But– I still don’t see wearing a mask as the same as wearing a seatbelt. It’s always been unsafe to ride in a car unrestrained. That was true even before seatbelts were invented. Face masks, on the other hand, are a very new thing for the vast majority of people and, until very recently, it was not considered unsafe to walk around in public without one. For most people with normal immune systems, it truly wasn’t unsafe.

It takes time and evidence for people to change their opinions and habits. Trying to force people to change, berating and insulting them, and not using common sense is not the best way to change hearts and minds about an issue. All you have to do to know this is look at some of the failed public health campaigns of the past… and present, really.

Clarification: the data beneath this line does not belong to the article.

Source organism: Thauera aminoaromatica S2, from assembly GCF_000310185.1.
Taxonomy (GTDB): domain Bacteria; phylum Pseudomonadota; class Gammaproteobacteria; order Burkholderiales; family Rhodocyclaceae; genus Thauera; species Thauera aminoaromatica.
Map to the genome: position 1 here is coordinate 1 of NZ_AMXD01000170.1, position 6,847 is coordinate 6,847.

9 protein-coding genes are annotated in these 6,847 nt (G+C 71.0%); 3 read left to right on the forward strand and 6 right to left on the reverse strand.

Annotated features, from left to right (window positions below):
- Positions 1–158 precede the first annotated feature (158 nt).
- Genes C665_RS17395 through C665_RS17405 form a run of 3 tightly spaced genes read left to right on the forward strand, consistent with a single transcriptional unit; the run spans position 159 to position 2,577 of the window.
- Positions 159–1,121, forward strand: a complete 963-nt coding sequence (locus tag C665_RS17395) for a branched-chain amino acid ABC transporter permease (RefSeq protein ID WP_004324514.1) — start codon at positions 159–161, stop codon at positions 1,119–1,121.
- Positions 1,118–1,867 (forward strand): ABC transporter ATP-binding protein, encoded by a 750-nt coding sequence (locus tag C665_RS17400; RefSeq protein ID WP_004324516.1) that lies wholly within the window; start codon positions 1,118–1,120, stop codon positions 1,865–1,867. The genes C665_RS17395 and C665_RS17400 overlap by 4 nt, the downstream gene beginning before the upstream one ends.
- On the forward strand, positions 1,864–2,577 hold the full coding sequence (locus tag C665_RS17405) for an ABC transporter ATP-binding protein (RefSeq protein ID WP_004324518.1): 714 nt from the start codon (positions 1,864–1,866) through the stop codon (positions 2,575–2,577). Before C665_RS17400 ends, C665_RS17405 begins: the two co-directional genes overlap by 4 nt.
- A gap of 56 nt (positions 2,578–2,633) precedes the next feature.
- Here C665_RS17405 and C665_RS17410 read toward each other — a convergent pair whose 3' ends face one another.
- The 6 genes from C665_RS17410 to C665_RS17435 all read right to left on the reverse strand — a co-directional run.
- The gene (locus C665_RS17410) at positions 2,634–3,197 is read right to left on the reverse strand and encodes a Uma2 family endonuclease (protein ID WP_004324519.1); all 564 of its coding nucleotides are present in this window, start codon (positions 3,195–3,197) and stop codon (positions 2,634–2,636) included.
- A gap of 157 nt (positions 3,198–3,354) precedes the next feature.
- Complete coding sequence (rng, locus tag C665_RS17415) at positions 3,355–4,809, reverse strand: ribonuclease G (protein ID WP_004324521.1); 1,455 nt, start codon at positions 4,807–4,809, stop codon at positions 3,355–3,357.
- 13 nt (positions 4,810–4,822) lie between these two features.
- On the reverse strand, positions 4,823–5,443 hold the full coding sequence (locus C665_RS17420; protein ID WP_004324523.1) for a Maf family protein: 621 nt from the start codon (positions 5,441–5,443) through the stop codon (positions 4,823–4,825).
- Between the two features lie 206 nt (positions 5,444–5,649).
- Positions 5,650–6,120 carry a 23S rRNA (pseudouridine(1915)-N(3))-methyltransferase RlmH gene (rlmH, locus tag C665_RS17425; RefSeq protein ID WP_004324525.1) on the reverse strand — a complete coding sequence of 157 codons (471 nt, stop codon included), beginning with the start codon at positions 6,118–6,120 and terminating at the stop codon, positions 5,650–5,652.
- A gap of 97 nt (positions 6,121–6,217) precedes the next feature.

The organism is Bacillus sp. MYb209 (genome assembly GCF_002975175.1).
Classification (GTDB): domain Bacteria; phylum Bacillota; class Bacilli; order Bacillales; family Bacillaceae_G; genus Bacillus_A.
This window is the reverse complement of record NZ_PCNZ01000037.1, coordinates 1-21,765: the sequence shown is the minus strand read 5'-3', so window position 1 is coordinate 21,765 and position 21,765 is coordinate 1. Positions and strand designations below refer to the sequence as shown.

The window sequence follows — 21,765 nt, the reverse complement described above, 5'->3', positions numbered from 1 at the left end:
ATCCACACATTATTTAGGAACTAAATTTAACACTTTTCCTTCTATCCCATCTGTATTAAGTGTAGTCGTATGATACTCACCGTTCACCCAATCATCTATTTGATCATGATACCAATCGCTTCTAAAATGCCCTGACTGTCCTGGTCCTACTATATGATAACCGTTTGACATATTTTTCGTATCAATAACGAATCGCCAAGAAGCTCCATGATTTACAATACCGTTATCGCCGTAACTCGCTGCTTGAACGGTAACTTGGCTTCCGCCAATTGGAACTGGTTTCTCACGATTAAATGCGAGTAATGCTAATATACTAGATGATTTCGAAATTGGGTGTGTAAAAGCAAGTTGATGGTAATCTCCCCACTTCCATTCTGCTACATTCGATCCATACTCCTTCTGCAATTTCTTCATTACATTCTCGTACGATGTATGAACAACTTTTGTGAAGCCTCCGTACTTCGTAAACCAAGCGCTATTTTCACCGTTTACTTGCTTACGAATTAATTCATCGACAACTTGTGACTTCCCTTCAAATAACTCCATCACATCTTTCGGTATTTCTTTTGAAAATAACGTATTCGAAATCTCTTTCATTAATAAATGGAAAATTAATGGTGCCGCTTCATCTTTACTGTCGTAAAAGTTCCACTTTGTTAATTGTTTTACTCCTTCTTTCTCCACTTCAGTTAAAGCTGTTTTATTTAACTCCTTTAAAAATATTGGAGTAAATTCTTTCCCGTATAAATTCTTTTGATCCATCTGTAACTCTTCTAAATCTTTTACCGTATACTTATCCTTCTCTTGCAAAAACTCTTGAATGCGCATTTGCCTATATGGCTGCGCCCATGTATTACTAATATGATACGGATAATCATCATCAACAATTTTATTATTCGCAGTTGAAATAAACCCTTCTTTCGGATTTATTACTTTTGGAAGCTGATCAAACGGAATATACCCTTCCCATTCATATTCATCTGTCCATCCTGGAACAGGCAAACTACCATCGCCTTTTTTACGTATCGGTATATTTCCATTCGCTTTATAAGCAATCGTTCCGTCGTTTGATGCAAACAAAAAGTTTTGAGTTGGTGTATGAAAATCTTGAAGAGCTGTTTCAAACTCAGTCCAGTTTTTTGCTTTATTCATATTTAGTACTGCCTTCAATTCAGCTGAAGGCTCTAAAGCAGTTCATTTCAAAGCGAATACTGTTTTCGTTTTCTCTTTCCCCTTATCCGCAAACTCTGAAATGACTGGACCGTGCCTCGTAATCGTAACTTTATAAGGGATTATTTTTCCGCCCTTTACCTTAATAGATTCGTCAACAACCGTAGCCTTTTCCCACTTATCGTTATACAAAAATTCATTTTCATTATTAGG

Like, is anyone really convinced that only providing sexual abstinence education to teenagers helps fix our nation’s issues with teen pregnancy? Look at where the teen pregnancy problems are the worst and you’ll easily find the answer to that question. Ditto for promoting condom use to prevent HIV infection. In the 1980s, public health experts were threatened with a withdrawal of federal funding if they made any health promotion materials that implied that homosexual behavior is acceptable. It also ignored the fact that condoms blocked what most gay men enjoy most about sex– physical contact and sensations. Consequently, a lot of homosexuals ignored advice to use condoms to protect themselves against the virus that causes AIDS. A lot of time and money was wasted, and the pandemic continued until scientists finally started finding ways to effectively treat the virus and condom manufacturers started making products that addressed what their customers were looking for in a sexual experience.